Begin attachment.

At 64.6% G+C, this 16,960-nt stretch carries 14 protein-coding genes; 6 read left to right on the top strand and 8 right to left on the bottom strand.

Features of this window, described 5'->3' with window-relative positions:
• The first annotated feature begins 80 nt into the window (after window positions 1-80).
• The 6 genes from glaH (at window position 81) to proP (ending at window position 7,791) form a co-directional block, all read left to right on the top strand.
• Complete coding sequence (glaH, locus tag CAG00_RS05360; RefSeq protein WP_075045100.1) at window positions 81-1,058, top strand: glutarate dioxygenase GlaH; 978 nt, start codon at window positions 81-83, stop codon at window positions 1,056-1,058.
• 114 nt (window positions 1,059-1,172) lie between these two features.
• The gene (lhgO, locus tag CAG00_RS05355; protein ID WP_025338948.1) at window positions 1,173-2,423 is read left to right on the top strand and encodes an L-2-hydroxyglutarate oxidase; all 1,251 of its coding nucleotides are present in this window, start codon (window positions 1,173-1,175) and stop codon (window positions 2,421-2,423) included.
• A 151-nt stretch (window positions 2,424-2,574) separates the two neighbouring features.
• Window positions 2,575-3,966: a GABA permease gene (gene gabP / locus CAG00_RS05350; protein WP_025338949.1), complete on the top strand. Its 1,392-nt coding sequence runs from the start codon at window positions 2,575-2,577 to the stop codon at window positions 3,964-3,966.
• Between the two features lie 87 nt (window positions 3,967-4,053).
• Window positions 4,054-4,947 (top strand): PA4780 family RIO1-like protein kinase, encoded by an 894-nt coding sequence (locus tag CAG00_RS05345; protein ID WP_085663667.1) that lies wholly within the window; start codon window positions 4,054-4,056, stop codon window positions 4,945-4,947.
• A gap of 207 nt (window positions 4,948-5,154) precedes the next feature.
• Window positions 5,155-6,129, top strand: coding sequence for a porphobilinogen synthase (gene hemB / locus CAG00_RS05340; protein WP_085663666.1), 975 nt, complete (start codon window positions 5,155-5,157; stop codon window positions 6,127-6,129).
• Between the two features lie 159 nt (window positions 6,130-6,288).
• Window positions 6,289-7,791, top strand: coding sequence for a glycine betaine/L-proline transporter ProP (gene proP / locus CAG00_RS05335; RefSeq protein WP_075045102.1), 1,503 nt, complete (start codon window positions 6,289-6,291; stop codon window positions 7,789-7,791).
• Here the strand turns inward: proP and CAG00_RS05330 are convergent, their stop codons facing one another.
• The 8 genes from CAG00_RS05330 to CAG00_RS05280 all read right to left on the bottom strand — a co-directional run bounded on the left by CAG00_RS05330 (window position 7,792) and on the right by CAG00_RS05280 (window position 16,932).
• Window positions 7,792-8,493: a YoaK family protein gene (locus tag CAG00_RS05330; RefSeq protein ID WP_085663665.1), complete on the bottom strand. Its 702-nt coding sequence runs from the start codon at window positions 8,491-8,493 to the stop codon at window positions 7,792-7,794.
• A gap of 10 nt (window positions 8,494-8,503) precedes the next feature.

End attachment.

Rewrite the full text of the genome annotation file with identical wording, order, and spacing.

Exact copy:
At 64.6% G+C, this 16,960-nt stretch carries 14 protein-coding genes; 6 read left to right on the top strand and 8 right to left on the bottom strand.

Features of this window, described 5'->3' with window-relative positions:
• The first annotated feature begins 80 nt into the window (after window positions 1-80).
• The 6 genes from glaH (at window position 81) to proP (ending at window position 7,791) form a co-directional block, all read left to right on the top strand.
• Complete coding sequence (glaH, locus tag CAG00_RS05360; RefSeq protein WP_075045100.1) at window positions 81-1,058, top strand: glutarate dioxygenase GlaH; 978 nt, start codon at window positions 81-83, stop codon at window positions 1,056-1,058.
• 114 nt (window positions 1,059-1,172) lie between these two features.
• The gene (lhgO, locus tag CAG00_RS05355; protein ID WP_025338948.1) at window positions 1,173-2,423 is read left to right on the top strand and encodes an L-2-hydroxyglutarate oxidase; all 1,251 of its coding nucleotides are present in this window, start codon (window positions 1,173-1,175) and stop codon (window positions 2,421-2,423) included.
• A 151-nt stretch (window positions 2,424-2,574) separates the two neighbouring features.
• Window positions 2,575-3,966: a GABA permease gene (gene gabP / locus CAG00_RS05350; protein WP_025338949.1), complete on the top strand. Its 1,392-nt coding sequence runs from the start codon at window positions 2,575-2,577 to the stop codon at window positions 3,964-3,966.
• Between the two features lie 87 nt (window positions 3,967-4,053).
• Window positions 4,054-4,947 (top strand): PA4780 family RIO1-like protein kinase, encoded by an 894-nt coding sequence (locus tag CAG00_RS05345; protein ID WP_085663667.1) that lies wholly within the window; start codon window positions 4,054-4,056, stop codon window positions 4,945-4,947.
• A gap of 207 nt (window positions 4,948-5,154) precedes the next feature.
• Window positions 5,155-6,129, top strand: coding sequence for a porphobilinogen synthase (gene hemB / locus CAG00_RS05340; protein WP_085663666.1), 975 nt, complete (start codon window positions 5,155-5,157; stop codon window positions 6,127-6,129).
• Between the two features lie 159 nt (window positions 6,130-6,288).
• Window positions 6,289-7,791, top strand: coding sequence for a glycine betaine/L-proline transporter ProP (gene proP / locus CAG00_RS05335; RefSeq protein WP_075045102.1), 1,503 nt, complete (start codon window positions 6,289-6,291; stop codon window positions 7,789-7,791).
• Here the strand turns inward: proP and CAG00_RS05330 are convergent, their stop codons facing one another.
• The 8 genes from CAG00_RS05330 to CAG00_RS05280 all read right to left on the bottom strand — a co-directional run bounded on the left by CAG00_RS05330 (window position 7,792) and on the right by CAG00_RS05280 (window position 16,932).
• Window positions 7,792-8,493: a YoaK family protein gene (locus tag CAG00_RS05330; RefSeq protein ID WP_085663665.1), complete on the bottom strand. Its 702-nt coding sequence runs from the start codon at window positions 8,491-8,493 to the stop codon at window positions 7,792-7,794.
• A gap of 10 nt (window positions 8,494-8,503) precedes the next feature.